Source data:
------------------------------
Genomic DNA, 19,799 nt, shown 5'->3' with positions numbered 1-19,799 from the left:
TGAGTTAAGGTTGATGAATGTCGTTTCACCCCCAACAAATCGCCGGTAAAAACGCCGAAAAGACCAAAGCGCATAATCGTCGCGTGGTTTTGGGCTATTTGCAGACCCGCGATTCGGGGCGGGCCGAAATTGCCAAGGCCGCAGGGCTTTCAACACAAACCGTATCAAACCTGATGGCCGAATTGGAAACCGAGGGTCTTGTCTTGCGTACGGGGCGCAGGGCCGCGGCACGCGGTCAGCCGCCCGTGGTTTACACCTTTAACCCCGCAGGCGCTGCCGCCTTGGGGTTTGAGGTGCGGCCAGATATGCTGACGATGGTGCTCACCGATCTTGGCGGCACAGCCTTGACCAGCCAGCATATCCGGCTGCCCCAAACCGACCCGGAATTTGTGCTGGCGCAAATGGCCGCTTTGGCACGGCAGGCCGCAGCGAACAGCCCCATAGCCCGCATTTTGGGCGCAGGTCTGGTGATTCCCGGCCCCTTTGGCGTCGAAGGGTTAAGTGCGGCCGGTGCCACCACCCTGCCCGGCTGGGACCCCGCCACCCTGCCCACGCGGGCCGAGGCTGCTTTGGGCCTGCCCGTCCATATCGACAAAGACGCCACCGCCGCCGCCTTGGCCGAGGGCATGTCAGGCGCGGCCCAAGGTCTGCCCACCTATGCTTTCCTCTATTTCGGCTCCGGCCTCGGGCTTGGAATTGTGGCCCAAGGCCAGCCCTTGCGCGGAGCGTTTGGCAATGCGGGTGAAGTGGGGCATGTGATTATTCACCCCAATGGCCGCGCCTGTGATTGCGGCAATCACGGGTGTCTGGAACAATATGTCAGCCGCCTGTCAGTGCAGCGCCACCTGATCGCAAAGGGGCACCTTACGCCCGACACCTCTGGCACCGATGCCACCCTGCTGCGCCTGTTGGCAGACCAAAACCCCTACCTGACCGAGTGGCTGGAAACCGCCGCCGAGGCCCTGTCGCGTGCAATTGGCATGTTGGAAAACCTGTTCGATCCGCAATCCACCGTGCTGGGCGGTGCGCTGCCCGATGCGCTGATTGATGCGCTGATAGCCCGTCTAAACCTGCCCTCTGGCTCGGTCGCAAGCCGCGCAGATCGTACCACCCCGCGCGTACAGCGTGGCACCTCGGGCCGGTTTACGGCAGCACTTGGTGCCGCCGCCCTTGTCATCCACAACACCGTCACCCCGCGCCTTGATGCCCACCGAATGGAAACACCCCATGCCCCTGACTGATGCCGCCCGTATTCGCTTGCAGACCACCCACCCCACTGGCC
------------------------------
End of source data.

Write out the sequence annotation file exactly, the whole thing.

Genomic DNA, 19,799 nt, shown 5'->3' with positions numbered 1-19,799 from the left:
TGAGTTAAGGTTGATGAATGTCGTTTCACCCCCAACAAATCGCCGGTAAAAACGCCGAAAAGACCAAAGCGCATAATCGTCGCGTGGTTTTGGGCTATTTGCAGACCCGCGATTCGGGGCGGGCCGAAATTGCCAAGGCCGCAGGGCTTTCAACACAAACCGTATCAAACCTGATGGCCGAATTGGAAACCGAGGGTCTTGTCTTGCGTACGGGGCGCAGGGCCGCGGCACGCGGTCAGCCGCCCGTGGTTTACACCTTTAACCCCGCAGGCGCTGCCGCCTTGGGGTTTGAGGTGCGGCCAGATATGCTGACGATGGTGCTCACCGATCTTGGCGGCACAGCCTTGACCAGCCAGCATATCCGGCTGCCCCAAACCGACCCGGAATTTGTGCTGGCGCAAATGGCCGCTTTGGCACGGCAGGCCGCAGCGAACAGCCCCATAGCCCGCATTTTGGGCGCAGGTCTGGTGATTCCCGGCCCCTTTGGCGTCGAAGGGTTAAGTGCGGCCGGTGCCACCACCCTGCCCGGCTGGGACCCCGCCACCCTGCCCACGCGGGCCGAGGCTGCTTTGGGCCTGCCCGTCCATATCGACAAAGACGCCACCGCCGCCGCCTTGGCCGAGGGCATGTCAGGCGCGGCCCAAGGTCTGCCCACCTATGCTTTCCTCTATTTCGGCTCCGGCCTCGGGCTTGGAATTGTGGCCCAAGGCCAGCCCTTGCGCGGAGCGTTTGGCAATGCGGGTGAAGTGGGGCATGTGATTATTCACCCCAATGGCCGCGCCTGTGATTGCGGCAATCACGGGTGTCTGGAACAATATGTCAGCCGCCTGTCAGTGCAGCGCCACCTGATCGCAAAGGGGCACCTTACGCCCGACACCTCTGGCACCGATGCCACCCTGCTGCGCCTGTTGGCAGACCAAAACCCCTACCTGACCGAGTGGCTGGAAACCGCCGCCGAGGCCCTGTCGCGTGCAATTGGCATGTTGGAAAACCTGTTCGATCCGCAATCCACCGTGCTGGGCGGTGCGCTGCCCGATGCGCTGATTGATGCGCTGATAGCCCGTCTAAACCTGCCCTCTGGCTCGGTCGCAAGCCGCGCAGATCGTACCACCCCGCGCGTACAGCGTGGCACCTCGGGCCGGTTTACGGCAGCACTTGGTGCCGCCGCCCTTGTCATCCACAACACCGTCACCCCGCGCCTTGATGCCCACCGAATGGAAACACCCCATGCCCCTGACTGATGCCGCCCGTATTCGCTTGCAGACCACCCACCCCACTGGCC